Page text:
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What you need to know for 01/23/2018

Strawberry Fest brings visitors to Mohawk farm

Strawberry Fest brings visitors to Mohawk farm

Raeanne Oakes stood in front of Jennifer Lee’s wigwam, a single black braid resting on her left shou

Raeanne Oakes stood in front of Jennifer Lee’s wigwam, a single black braid resting on her left shoulder. She smiled as she watched two of her boys learn to make bark baskets at the Kanatsiohareke Strawberry Festival on Sunday.

Instructed by Lee, an artisan of Narragansett and Pequot descent, Daythan Benedict, 5 and Styles Benedict, 8, squatted on the grass and fingered thin strips of spruce root that were soaking in water and whittled away at a small piece of bark with a short knife.

“They’re learning their culture,” Oakes said. “I brought them just to learn.”

The family lives in The Mohawk Nation of Akwesasne territory, near Massena. Oakes remembers her grandmother making sweet grass baskets and was pleased that her small sons were being introduced to a similar craft.

“I want them to know the importance of it. I want them to learn things like this. … It’s important for them to carry it on,” she said.

Artisans, vendors and performers came together to bring awareness to Native American heritage at the 19th annual Strawberry Festival, which was held at the Kanatsiohareke Mohawk Community, a working farm situated on nearly 400 picturesque acres.

The community sits on what was the site of many Mohawk Bear Clan villages over the years, said volunteer Kay Olan of Saratoga Springs, who is of Mohawk ancestry. Over the years, the land has also held a trading post and homes for the indigent, orphans and the elderly. When the property came up for auction in 1993, the Kanatsiohareke Community purchased it.

“The idea for us was to come back to our traditional homeland and to re-establish a place where some of our families could come and live, and where we could work on the revitalization of indigenous languages, culture and spirituality,” she explained.

The community offers Mohawk language immersion classes, conferences, workshops, a lecture series and a cultural exchange program attended by students from universities throughout the country. The Strawberry Festival raises funds to keep the effort afloat.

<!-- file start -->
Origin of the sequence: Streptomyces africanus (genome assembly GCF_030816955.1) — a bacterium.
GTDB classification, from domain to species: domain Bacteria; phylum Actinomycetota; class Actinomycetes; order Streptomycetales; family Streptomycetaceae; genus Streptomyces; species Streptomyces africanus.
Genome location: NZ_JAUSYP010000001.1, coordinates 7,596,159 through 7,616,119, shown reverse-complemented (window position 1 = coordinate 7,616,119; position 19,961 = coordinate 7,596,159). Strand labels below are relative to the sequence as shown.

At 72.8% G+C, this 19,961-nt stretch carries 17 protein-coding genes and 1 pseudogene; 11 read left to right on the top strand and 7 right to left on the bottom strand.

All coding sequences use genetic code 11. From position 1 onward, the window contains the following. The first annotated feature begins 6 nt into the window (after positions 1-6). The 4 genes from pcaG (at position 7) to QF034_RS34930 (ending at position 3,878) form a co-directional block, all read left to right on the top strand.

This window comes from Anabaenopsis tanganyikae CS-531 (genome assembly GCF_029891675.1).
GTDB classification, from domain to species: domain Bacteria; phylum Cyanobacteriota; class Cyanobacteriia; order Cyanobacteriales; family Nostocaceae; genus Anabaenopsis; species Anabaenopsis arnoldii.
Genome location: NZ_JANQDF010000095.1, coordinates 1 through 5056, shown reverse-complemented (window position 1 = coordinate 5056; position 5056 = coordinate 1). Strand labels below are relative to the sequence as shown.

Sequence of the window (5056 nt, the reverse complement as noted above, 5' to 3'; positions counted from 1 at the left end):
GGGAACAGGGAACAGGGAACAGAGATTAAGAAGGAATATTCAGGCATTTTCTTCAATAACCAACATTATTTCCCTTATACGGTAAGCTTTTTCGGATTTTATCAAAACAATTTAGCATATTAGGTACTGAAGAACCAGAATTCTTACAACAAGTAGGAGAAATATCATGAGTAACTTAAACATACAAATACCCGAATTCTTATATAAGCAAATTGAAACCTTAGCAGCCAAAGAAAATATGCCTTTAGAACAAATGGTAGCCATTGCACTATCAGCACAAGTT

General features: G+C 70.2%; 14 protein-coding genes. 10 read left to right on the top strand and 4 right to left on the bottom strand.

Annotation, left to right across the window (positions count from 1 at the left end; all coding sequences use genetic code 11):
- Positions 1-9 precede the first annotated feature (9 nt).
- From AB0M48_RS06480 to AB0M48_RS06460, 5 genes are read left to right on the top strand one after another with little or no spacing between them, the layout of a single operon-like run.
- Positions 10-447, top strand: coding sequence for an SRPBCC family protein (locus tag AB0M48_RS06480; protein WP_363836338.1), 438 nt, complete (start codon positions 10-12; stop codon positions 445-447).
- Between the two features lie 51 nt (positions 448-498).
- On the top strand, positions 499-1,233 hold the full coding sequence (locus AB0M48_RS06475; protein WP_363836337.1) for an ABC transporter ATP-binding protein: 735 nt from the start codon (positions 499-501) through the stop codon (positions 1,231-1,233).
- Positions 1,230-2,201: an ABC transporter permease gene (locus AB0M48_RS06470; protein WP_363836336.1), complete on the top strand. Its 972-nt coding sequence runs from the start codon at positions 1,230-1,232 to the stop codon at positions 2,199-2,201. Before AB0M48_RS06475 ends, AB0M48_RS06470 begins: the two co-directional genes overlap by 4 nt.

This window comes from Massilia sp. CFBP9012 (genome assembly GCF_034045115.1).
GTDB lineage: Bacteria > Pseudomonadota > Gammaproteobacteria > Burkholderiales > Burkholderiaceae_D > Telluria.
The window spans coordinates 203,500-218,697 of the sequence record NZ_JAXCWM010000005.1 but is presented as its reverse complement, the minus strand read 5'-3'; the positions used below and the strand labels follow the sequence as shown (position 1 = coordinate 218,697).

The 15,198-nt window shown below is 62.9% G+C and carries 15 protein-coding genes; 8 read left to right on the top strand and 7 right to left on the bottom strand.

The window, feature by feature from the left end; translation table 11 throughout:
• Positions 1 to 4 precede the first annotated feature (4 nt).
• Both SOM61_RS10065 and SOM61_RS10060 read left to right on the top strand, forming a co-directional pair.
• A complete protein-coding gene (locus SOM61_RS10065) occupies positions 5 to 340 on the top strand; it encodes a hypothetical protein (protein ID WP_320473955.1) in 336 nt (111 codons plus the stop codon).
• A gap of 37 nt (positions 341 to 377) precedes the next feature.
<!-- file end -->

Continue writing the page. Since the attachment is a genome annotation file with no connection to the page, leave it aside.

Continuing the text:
“We invite people to come here and visit any time they want, no matter what their background is, to learn about our culture and make friends,” Olan said. “Many of our people come here at various points during the year just to see what it feels like to be in the home of their ancestors, and native and non-native people that come here say over and over that they feel a sense of peace when they come here.”

On Sunday, the community celebrated with traditional and contemporary music and dance, storytelling, traditional games, food and dancing.

Prayer of thanks

The festival began with a prayer of thanksgiving for the sun and the moon, the Earth and everything it houses. The words hit home with Pat Webb of Johnstown, who was admiring dresses and skirts at one of the booths.

“Mother Nature is here to take care of us and we’re here to take care of Mother Nature. Everything we need is here. We just need to take care of it and it will be provided for us if we just take care of the Earth, which we haven’t been doing,” she said.

The beauty of the Earth was showcased on the grounds of the community, where forest gave way to field, and a small stream flanked by tall trees rushed by.

White tents, where vendors sold handmade arts and crafts, stood out against a brilliant blue sky, and the smell of grilling food filled the air.

A traditional Haudenosaunee strawberry drink and strawberry shortcake were the signature beverage and food at the event.

“The strawberry is very important to us because we are instructed to give thanks every single day for all of the gifts that are given to us so that we can survive, and we acknowledge the strawberry in particular at this time of year because we consider it to be the leader of the berries, because it’s the first one to ripen and then we’re reassured when it ripens that the others will follow suit. When we eat it or when we drink it, the sweetness reminds us of the gift of life,” said Olan.

The strawberry is also considered to be medicinal, she noted.

“We call it the big medicine. It’s good for the heart,” she said.

Cameron Shegonee of Buffalo, who is of Seneca descent, said the refreshing strawberry drink, made from ripe berries, maple syrup, sugar and water, was one of the best he had ever tasted. Sitting on a hay bale in the shade, he was also enjoying a bowl of vegetable corn soup and some sweet potato fries before heading to the stage to play percussion for the band Tonemah.

“The thing I’ve noticed is everyone here is very smiley and friendly,” he said.

And that did seem to be true.

Evan Pritchard of Poughkeepsie, a descendant of the Mi’kmaq people, was smiling behind a table of his books about Algonquin culture. He was eager to share what he has learned through his work to preserve Algonquin history.

“Keep it simple, live wholeheartedly and close to the earth,” he advised. “Honor Mother Earth in everything you do.”

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